Developmental Similarities: Karl von Baer
How does life begin? At the dawn of the nineteenth century, naturalists were staring through microscopes in hopes of finding the answer. In the process, they discovered some peculiar things about embryos. A chicken may look very different from a fish, but their embryos share some striking similarities. They both develop from a single cell into tube-shaped bodies, for example. They share many traits early on, such as a set of arching blood vessels in their necks. In fish, the vessels retain this arrangement, so that they can take in oxygen from their gills. But in chickensas well as mammals like us, amphibians, and reptilesthey are reworked into a very different anatomy suited to getting oxygen through lungs.
In Germany, where much of this study was done, some researchers claimed that these similarities were signs that life formed a series from simple forms to lofty ones (the loftiest being, of course, ourselves). As embryos we pass through this serieswe "recapitulate" iton our way to becoming human. We started out life as a worm, became a fish (complete with gill arches), a reptile, and so on. Some naturalists even claimed that recapitulation was evidence that life had changed through time, as higher and higher forms emerged on Earth.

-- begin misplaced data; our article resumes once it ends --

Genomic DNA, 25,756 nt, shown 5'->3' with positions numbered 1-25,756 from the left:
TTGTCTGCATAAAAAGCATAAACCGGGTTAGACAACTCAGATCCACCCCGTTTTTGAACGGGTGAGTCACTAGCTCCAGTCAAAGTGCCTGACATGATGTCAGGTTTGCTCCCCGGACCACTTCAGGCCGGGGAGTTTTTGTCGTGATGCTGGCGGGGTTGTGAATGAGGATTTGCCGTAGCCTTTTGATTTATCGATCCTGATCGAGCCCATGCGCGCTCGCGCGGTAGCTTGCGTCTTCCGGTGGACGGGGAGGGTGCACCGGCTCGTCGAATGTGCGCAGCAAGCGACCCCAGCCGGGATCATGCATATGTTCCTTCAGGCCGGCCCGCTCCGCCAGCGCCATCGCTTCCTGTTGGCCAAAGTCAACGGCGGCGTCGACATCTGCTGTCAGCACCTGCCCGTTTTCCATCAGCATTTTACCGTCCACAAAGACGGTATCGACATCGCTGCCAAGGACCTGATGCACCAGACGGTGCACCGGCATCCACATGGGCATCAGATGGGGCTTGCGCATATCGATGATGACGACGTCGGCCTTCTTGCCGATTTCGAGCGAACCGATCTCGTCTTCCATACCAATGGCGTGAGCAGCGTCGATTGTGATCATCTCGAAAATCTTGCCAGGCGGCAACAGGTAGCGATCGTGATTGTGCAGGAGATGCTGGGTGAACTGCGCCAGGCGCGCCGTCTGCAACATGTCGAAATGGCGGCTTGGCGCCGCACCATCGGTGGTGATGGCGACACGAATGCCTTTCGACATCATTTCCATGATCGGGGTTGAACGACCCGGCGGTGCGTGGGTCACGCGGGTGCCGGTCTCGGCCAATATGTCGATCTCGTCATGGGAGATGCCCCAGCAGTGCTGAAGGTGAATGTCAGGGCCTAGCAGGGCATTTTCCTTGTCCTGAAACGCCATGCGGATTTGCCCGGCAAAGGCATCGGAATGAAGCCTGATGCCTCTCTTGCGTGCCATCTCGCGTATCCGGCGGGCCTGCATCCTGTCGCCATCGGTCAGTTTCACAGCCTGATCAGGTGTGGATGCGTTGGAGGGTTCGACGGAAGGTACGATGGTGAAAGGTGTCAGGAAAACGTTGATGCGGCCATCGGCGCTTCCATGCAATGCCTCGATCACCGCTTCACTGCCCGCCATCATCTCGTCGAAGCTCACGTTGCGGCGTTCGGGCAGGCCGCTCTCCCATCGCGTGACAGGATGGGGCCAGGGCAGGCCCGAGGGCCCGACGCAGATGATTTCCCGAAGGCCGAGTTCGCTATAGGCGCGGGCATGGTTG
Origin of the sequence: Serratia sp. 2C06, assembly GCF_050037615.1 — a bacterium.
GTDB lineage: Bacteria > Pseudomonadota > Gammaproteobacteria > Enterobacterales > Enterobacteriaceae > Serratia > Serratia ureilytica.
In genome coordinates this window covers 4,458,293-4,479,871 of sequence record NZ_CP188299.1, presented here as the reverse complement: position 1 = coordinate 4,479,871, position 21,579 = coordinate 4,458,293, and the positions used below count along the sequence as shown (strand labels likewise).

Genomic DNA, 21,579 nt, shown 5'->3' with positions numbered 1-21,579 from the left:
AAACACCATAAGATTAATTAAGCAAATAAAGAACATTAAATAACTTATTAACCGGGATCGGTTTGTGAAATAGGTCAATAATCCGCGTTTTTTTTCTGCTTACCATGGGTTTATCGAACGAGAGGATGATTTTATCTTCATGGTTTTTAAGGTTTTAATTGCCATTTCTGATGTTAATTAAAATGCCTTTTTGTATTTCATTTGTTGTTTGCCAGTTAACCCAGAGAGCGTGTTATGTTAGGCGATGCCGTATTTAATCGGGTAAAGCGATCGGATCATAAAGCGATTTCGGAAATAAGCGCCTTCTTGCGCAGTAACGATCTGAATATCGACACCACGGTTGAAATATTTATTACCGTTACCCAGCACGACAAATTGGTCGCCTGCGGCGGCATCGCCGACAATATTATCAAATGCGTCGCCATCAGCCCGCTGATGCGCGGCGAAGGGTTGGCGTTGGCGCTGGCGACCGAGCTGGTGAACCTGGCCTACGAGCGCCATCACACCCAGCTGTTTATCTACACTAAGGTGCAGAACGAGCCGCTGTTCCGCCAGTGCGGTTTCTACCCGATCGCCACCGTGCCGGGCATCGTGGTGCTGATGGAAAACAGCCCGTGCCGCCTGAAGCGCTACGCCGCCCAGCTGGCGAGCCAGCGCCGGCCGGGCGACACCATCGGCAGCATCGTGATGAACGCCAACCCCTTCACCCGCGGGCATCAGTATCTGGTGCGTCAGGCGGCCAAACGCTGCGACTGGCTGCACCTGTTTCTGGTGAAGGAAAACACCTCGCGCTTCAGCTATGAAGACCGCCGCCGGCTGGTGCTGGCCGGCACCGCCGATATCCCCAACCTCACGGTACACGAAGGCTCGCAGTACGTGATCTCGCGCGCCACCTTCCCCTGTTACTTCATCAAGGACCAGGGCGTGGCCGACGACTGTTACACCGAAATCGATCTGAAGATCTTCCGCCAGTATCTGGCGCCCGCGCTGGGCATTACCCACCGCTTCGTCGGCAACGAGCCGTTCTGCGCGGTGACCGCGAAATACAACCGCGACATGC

What about Baer's claim that vertebrates couldn't be aligned with invertebrate animals? Embryologists working in the mid-1800s showed that the division was not unbridgeable. Some invertebrates known as sea squirts, for example, develop the same kind of stiff rod that vertebrates form in their back as embryos, known as a notochord. In vertebrates the notochord turns into the disks between the vertebrae. If this were in fact a sign of common ancestry, you'd expect sea squirts to be close relatives of vertebrates. And indeed, studies on the DNA of sea squirts show that they are in fact the closest invertebrate relatives of vertebrates yet known.
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Karl von Baer image courtesy of the Karl Ernst von Baer home page.; Adult tunicates image courtesy of Crissy Huffard, UCMP; Tunicate larva image courtesy of Richard Grosberg, UC Davis
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